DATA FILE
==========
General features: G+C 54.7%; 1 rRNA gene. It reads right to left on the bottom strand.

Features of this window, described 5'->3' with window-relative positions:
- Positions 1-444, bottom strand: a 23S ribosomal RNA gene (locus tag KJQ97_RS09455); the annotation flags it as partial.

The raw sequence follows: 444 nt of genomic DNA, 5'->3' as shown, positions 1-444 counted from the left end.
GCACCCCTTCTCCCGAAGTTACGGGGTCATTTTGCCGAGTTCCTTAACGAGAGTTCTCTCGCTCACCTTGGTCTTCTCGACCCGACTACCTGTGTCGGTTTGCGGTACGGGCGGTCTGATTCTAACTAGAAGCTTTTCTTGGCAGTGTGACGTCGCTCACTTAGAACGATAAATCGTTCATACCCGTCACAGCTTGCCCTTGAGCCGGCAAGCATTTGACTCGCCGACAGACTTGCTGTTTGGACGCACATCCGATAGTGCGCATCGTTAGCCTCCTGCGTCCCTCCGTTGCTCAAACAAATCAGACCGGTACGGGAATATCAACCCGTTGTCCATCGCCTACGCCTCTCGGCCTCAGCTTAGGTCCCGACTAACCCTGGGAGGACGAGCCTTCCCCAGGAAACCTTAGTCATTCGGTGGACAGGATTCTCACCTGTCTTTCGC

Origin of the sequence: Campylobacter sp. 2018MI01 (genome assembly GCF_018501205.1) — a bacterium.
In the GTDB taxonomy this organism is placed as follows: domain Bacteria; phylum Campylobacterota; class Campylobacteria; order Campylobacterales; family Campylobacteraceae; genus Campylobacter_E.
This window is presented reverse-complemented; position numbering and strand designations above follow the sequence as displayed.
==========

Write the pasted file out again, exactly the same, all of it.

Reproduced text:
General features: G+C 54.7%; 1 rRNA gene. It reads right to left on the bottom strand.

Features of this window, described 5'->3' with window-relative positions:
- Positions 1-444, bottom strand: a 23S ribosomal RNA gene (locus tag KJQ97_RS09455); the annotation flags it as partial.

The raw sequence follows: 444 nt of genomic DNA, 5'->3' as shown, positions 1-444 counted from the left end.
GCACCCCTTCTCCCGAAGTTACGGGGTCATTTTGCCGAGTTCCTTAACGAGAGTTCTCTCGCTCACCTTGGTCTTCTCGACCCGACTACCTGTGTCGGTTTGCGGTACGGGCGGTCTGATTCTAACTAGAAGCTTTTCTTGGCAGTGTGACGTCGCTCACTTAGAACGATAAATCGTTCATACCCGTCACAGCTTGCCCTTGAGCCGGCAAGCATTTGACTCGCCGACAGACTTGCTGTTTGGACGCACATCCGATAGTGCGCATCGTTAGCCTCCTGCGTCCCTCCGTTGCTCAAACAAATCAGACCGGTACGGGAATATCAACCCGTTGTCCATCGCCTACGCCTCTCGGCCTCAGCTTAGGTCCCGACTAACCCTGGGAGGACGAGCCTTCCCCAGGAAACCTTAGTCATTCGGTGGACAGGATTCTCACCTGTCTTTCGC

Origin of the sequence: Campylobacter sp. 2018MI01 (genome assembly GCF_018501205.1) — a bacterium.
In the GTDB taxonomy this organism is placed as follows: domain Bacteria; phylum Campylobacterota; class Campylobacteria; order Campylobacterales; family Campylobacteraceae; genus Campylobacter_E.
This window is presented reverse-complemented; position numbering and strand designations above follow the sequence as displayed.